New research reveals that British adults are sitting on a staggering £721 billion of “dead money,” stashed away in bank accounts and Individual Savings Accounts (ISAs). The findings, unveiled by Nutmeg, a leading financial advisory firm, suggest that the average UK adult aged 18 and over has accumulated a substantial £14,049.30 but lacks any concrete plans for its use.
Furthermore, the study reveals that one-third of respondents have up to £250 in cash hidden within their homes, with one in ten holding over £1,000 in secret reserves. An even more astonishing statistic is that one in five adults possesses a personal pension pot worth more than £20,000, which they are no longer contributing to.
Commenting on these findings, Lisa Caplan, Head of Financial Advice for Nutmeg, emphasized the need for people to make smarter financial decisions. She noted, “As this survey shows, people are literally sitting on their money, with no real plans on how to spend it, save it, or invest it. While saving money is obviously a sensible thing to do, there are ways of being even cleverer with cash.”
The prevailing notion that depositing money into a bank account is the most prudent financial choice is challenged by Caplan. She pointed out that many accounts offer limited opportunities for growing one’s wealth, making alternative strategies, such as investing, potentially more profitable. “Sometimes making a few wise decisions with money – such as investing – can really pay off,” she added.
The study, which polled 2,000 participants, revealed that over 70 percent of respondents considered their savings as a safety net for rainy days, and more than half admitted they “don’t really know” why they have accumulated these sums. Furthermore, one in ten respondents has an old Post Office or current account dating back to their childhood, holding an average of £293.35.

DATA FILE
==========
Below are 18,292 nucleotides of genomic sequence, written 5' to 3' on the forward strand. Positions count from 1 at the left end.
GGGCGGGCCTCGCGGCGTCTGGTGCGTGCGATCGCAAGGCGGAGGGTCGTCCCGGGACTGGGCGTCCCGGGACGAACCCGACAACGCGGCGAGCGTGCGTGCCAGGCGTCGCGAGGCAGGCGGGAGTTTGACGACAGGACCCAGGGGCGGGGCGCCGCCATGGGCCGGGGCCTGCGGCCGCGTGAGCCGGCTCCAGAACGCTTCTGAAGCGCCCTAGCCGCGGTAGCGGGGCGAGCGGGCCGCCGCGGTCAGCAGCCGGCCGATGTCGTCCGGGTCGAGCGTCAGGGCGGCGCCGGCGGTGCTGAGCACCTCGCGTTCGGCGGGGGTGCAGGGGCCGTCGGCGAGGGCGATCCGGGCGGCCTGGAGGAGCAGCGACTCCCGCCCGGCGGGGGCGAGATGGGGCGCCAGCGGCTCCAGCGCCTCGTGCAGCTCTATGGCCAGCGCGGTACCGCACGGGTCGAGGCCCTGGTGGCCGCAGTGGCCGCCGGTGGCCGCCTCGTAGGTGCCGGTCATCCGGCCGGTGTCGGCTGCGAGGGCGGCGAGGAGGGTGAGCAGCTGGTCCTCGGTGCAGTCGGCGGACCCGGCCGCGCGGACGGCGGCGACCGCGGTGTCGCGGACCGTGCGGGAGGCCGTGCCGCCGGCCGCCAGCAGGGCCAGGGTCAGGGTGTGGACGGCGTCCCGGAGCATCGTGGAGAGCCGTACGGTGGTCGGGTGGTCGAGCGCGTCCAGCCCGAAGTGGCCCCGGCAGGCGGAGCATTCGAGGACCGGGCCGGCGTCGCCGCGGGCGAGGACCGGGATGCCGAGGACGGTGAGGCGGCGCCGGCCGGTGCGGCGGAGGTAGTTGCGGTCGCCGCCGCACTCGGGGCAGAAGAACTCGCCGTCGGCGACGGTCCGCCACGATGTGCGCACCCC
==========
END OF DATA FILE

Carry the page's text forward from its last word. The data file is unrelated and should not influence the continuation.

In addition to these findings, the research indicates that seven out of ten individuals own up to three store cards, collectively worth just under £90. An even more substantial portion, 39 percent of adults, have old pension pots from previous jobs, some exceeding £16,000, but they remain unaware of how to access these funds.
A significant number of Brits are uncertain about the purpose of their savings, with a third acknowledging that they don’t have a clear goal. However, 92 percent of respondents expressed a preference for having a financial cushion for unforeseen emergencies.
Among those with specific plans for their savings, 35 percent consider it a retirement safety net, while the same percentage allocate funds for unexpected bills. Three in ten respondents are saving for a vacation, and 18 percent maintain a financial buffer to guard against job loss. Other objectives for saving include home renovations, purchasing a new car, and accumulating a property deposit.
Interestingly, some individuals opt to keep their money at home rather than depositing it in banks. Bills, treats, and holiday expenses are cited as the primary reasons for this choice, with 7 percent keeping money at home to conceal it from others and an equal percentage expressing distrust in the banking system.
The study also uncovered the existence of “lost pension pots” from previous employment or discontinued personal contributions. Four in ten respondents were aware of having contributed to a pension through work at some point, but 17 percent have lost all relevant paperwork, 21 percent are unsure how to access their pensions, and 24 percent have no idea about their entitlements.
Despite the substantial sums held in accounts nationwide, only 41 percent of respondents have concrete plans for their funds, and just 38 percent have considered investing their savings. When asked about their hesitancy to invest, 37 percent cited a lack of knowledge about the stock exchange, while 28 percent expressed uncertainty about where to begin.